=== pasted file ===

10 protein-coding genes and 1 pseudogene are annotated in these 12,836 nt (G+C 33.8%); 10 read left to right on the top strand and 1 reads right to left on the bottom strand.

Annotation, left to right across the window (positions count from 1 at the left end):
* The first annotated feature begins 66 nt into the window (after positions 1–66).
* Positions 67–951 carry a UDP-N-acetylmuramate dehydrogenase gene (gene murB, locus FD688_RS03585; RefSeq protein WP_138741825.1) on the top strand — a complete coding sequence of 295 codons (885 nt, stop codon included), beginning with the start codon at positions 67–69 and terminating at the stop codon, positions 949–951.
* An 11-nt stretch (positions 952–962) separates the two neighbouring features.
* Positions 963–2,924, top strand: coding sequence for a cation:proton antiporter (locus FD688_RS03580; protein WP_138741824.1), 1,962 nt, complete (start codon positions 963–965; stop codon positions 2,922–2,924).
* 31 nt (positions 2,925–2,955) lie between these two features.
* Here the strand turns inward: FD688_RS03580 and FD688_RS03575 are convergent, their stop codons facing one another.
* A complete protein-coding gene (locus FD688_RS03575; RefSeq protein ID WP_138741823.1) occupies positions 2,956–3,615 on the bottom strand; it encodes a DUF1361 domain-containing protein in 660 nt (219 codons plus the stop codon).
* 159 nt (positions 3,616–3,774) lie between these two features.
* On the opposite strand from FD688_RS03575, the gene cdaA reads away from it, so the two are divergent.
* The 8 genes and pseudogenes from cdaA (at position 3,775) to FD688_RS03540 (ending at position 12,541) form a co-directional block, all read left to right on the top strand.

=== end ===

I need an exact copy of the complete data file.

10 protein-coding genes and 1 pseudogene are annotated in these 12,836 nt (G+C 33.8%); 10 read left to right on the top strand and 1 reads right to left on the bottom strand.

Annotation, left to right across the window (positions count from 1 at the left end):
* The first annotated feature begins 66 nt into the window (after positions 1–66).
* Positions 67–951 carry a UDP-N-acetylmuramate dehydrogenase gene (gene murB, locus FD688_RS03585; RefSeq protein WP_138741825.1) on the top strand — a complete coding sequence of 295 codons (885 nt, stop codon included), beginning with the start codon at positions 67–69 and terminating at the stop codon, positions 949–951.
* An 11-nt stretch (positions 952–962) separates the two neighbouring features.
* Positions 963–2,924, top strand: coding sequence for a cation:proton antiporter (locus FD688_RS03580; protein WP_138741824.1), 1,962 nt, complete (start codon positions 963–965; stop codon positions 2,922–2,924).
* 31 nt (positions 2,925–2,955) lie between these two features.
* Here the strand turns inward: FD688_RS03580 and FD688_RS03575 are convergent, their stop codons facing one another.
* A complete protein-coding gene (locus FD688_RS03575; RefSeq protein ID WP_138741823.1) occupies positions 2,956–3,615 on the bottom strand; it encodes a DUF1361 domain-containing protein in 660 nt (219 codons plus the stop codon).
* 159 nt (positions 3,616–3,774) lie between these two features.
* On the opposite strand from FD688_RS03575, the gene cdaA reads away from it, so the two are divergent.
* The 8 genes and pseudogenes from cdaA (at position 3,775) to FD688_RS03540 (ending at position 12,541) form a co-directional block, all read left to right on the top strand.